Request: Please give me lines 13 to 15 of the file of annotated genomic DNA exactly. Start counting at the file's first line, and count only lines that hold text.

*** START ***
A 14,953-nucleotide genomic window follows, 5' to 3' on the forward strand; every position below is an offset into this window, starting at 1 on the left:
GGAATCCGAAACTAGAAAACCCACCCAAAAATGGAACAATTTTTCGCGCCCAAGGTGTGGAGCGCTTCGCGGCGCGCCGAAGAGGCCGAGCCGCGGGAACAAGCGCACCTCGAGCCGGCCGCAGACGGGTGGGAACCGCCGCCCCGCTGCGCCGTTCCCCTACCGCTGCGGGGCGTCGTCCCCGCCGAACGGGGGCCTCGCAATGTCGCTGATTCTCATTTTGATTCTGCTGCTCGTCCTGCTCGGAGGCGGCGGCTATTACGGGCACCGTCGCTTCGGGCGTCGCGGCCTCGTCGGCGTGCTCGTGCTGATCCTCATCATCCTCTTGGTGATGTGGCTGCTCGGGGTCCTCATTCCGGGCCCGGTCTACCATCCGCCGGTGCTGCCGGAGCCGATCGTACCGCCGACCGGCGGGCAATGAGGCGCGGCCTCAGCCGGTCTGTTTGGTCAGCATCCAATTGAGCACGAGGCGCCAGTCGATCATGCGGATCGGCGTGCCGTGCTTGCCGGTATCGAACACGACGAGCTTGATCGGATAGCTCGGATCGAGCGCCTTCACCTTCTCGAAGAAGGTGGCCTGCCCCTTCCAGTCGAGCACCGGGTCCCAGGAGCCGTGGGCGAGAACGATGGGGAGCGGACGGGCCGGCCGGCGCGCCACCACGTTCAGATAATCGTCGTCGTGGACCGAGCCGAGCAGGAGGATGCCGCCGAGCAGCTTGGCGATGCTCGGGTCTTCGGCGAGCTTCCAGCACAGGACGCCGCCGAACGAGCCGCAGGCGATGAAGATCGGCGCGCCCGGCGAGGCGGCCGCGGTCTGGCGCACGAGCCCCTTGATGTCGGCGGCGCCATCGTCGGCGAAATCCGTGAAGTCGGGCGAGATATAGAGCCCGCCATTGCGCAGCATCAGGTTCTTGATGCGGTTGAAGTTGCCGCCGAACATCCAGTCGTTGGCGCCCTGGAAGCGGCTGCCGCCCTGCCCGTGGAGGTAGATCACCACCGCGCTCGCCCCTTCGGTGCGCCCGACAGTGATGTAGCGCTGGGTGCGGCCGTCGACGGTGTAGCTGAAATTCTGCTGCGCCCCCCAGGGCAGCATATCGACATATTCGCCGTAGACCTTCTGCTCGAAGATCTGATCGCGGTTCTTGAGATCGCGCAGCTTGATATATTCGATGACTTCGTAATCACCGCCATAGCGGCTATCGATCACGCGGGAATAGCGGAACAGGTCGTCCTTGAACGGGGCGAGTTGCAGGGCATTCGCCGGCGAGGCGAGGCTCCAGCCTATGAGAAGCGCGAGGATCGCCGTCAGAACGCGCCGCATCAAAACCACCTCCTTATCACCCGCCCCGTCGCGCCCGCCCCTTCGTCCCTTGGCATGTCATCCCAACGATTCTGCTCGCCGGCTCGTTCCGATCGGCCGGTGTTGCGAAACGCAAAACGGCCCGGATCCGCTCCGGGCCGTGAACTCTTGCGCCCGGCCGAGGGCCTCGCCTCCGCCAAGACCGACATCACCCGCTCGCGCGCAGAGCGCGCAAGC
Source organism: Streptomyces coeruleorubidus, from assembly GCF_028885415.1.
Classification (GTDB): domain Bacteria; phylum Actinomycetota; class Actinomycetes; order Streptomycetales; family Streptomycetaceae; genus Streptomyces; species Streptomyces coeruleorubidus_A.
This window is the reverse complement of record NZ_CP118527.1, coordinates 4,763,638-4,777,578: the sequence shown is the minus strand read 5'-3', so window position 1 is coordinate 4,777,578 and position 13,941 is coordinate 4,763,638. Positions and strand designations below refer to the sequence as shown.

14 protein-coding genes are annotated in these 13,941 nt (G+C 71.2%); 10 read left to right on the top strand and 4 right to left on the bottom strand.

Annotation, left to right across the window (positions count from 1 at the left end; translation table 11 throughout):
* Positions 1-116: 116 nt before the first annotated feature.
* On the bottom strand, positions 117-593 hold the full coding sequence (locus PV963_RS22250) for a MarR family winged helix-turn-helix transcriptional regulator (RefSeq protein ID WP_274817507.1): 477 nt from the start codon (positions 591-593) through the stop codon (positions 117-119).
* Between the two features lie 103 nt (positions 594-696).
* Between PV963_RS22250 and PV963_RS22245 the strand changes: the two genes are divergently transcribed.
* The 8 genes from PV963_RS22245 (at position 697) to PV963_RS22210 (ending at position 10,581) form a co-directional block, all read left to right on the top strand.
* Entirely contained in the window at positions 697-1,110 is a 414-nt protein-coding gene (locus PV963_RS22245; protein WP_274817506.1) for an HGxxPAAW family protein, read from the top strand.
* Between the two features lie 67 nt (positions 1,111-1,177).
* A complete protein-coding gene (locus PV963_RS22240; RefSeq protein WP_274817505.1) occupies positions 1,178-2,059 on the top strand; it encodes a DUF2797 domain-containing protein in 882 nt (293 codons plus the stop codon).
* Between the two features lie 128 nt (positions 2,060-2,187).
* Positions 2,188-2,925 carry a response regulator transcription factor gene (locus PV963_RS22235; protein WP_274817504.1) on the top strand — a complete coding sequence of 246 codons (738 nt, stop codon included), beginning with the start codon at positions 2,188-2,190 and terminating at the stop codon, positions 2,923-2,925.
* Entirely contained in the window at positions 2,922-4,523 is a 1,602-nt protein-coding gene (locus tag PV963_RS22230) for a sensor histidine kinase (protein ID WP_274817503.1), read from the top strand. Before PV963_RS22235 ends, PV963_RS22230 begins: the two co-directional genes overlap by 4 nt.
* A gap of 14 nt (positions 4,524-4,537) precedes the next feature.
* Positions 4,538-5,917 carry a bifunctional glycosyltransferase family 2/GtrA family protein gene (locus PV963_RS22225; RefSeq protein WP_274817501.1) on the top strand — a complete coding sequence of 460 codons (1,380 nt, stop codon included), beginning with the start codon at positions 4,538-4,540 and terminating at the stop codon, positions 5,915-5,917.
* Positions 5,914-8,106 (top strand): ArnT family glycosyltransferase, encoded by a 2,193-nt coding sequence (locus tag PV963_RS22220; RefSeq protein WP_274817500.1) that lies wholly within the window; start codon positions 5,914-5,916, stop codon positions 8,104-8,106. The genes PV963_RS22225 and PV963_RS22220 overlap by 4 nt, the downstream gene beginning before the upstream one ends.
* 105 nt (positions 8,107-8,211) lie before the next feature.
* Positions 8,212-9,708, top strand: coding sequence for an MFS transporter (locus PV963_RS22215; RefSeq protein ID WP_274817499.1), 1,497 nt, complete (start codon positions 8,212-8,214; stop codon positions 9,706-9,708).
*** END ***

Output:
* Entirely contained in the window at positions 697-1,110 is a 414-nt protein-coding gene (locus PV963_RS22245; protein WP_274817506.1) for an HGxxPAAW family protein, read from the top strand.
* Between the two features lie 67 nt (positions 1,111-1,177).
* A complete protein-coding gene (locus PV963_RS22240; RefSeq protein WP_274817505.1) occupies positions 1,178-2,059 on the top strand; it encodes a DUF2797 domain-containing protein in 882 nt (293 codons plus the stop codon).